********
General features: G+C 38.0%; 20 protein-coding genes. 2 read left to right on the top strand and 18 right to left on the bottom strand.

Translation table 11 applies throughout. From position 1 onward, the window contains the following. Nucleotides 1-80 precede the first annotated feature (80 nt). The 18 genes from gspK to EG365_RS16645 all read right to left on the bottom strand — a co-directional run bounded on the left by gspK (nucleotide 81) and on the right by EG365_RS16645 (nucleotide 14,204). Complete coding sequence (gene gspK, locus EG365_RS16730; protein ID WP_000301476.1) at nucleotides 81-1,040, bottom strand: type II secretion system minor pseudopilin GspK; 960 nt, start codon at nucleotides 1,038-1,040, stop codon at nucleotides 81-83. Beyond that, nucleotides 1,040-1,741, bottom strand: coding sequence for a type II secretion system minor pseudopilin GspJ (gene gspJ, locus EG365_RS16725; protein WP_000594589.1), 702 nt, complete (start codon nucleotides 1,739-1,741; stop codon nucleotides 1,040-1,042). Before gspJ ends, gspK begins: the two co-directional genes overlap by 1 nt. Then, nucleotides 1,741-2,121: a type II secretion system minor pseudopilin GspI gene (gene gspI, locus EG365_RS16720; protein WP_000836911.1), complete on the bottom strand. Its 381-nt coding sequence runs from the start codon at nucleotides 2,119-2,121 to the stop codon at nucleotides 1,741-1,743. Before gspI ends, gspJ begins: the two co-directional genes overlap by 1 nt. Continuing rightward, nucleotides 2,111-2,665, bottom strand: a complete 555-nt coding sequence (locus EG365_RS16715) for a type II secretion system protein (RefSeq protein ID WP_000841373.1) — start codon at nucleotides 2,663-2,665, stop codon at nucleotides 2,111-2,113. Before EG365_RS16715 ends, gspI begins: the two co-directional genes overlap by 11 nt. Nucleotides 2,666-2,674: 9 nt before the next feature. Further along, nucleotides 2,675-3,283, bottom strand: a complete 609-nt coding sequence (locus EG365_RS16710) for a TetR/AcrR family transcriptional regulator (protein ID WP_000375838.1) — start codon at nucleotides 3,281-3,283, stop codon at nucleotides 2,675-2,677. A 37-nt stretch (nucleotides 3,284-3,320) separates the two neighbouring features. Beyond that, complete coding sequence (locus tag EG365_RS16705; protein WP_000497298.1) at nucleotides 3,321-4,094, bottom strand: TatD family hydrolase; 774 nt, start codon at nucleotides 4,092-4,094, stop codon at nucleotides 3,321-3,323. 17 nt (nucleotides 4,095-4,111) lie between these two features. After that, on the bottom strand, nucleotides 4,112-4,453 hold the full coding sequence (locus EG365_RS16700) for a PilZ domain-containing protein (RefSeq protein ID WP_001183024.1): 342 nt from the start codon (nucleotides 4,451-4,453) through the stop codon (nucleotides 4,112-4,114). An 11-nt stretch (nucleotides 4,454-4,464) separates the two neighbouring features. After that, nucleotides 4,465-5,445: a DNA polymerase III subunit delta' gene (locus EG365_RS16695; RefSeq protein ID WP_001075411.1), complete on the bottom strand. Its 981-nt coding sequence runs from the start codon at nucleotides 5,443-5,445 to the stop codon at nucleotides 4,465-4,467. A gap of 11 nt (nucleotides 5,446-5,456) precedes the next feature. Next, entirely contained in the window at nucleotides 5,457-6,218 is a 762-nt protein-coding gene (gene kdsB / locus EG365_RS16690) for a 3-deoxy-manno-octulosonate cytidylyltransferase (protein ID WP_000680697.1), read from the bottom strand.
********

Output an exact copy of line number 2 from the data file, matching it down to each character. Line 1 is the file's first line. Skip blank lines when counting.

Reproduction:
Translation table 11 applies throughout. From position 1 onward, the window contains the following. Nucleotides 1-80 precede the first annotated feature (80 nt). The 18 genes from gspK to EG365_RS16645 all read right to left on the bottom strand — a co-directional run bounded on the left by gspK (nucleotide 81) and on the right by EG365_RS16645 (nucleotide 14,204). Complete coding sequence (gene gspK, locus EG365_RS16730; protein ID WP_000301476.1) at nucleotides 81-1,040, bottom strand: type II secretion system minor pseudopilin GspK; 960 nt, start codon at nucleotides 1,038-1,040, stop codon at nucleotides 81-83. Beyond that, nucleotides 1,040-1,741, bottom strand: coding sequence for a type II secretion system minor pseudopilin GspJ (gene gspJ, locus EG365_RS16725; protein WP_000594589.1), 702 nt, complete (start codon nucleotides 1,739-1,741; stop codon nucleotides 1,040-1,042). Before gspJ ends, gspK begins: the two co-directional genes overlap by 1 nt. Then, nucleotides 1,741-2,121: a type II secretion system minor pseudopilin GspI gene (gene gspI, locus EG365_RS16720; protein WP_000836911.1), complete on the bottom strand. Its 381-nt coding sequence runs from the start codon at nucleotides 2,119-2,121 to the stop codon at nucleotides 1,741-1,743. Before gspI ends, gspJ begins: the two co-directional genes overlap by 1 nt. Continuing rightward, nucleotides 2,111-2,665, bottom strand: a complete 555-nt coding sequence (locus EG365_RS16715) for a type II secretion system protein (RefSeq protein ID WP_000841373.1) — start codon at nucleotides 2,663-2,665, stop codon at nucleotides 2,111-2,113. Before EG365_RS16715 ends, gspI begins: the two co-directional genes overlap by 11 nt. Nucleotides 2,666-2,674: 9 nt before the next feature. Further along, nucleotides 2,675-3,283, bottom strand: a complete 609-nt coding sequence (locus EG365_RS16710) for a TetR/AcrR family transcriptional regulator (protein ID WP_000375838.1) — start codon at nucleotides 3,281-3,283, stop codon at nucleotides 2,675-2,677. A 37-nt stretch (nucleotides 3,284-3,320) separates the two neighbouring features. Beyond that, complete coding sequence (locus tag EG365_RS16705; protein WP_000497298.1) at nucleotides 3,321-4,094, bottom strand: TatD family hydrolase; 774 nt, start codon at nucleotides 4,092-4,094, stop codon at nucleotides 3,321-3,323. 17 nt (nucleotides 4,095-4,111) lie between these two features. After that, on the bottom strand, nucleotides 4,112-4,453 hold the full coding sequence (locus EG365_RS16700) for a PilZ domain-containing protein (RefSeq protein ID WP_001183024.1): 342 nt from the start codon (nucleotides 4,451-4,453) through the stop codon (nucleotides 4,112-4,114). An 11-nt stretch (nucleotides 4,454-4,464) separates the two neighbouring features. After that, nucleotides 4,465-5,445: a DNA polymerase III subunit delta' gene (locus EG365_RS16695; RefSeq protein ID WP_001075411.1), complete on the bottom strand. Its 981-nt coding sequence runs from the start codon at nucleotides 5,443-5,445 to the stop codon at nucleotides 4,465-4,467. A gap of 11 nt (nucleotides 5,446-5,456) precedes the next feature. Next, entirely contained in the window at nucleotides 5,457-6,218 is a 762-nt protein-coding gene (gene kdsB / locus EG365_RS16690) for a 3-deoxy-manno-octulosonate cytidylyltransferase (protein ID WP_000680697.1), read from the bottom strand.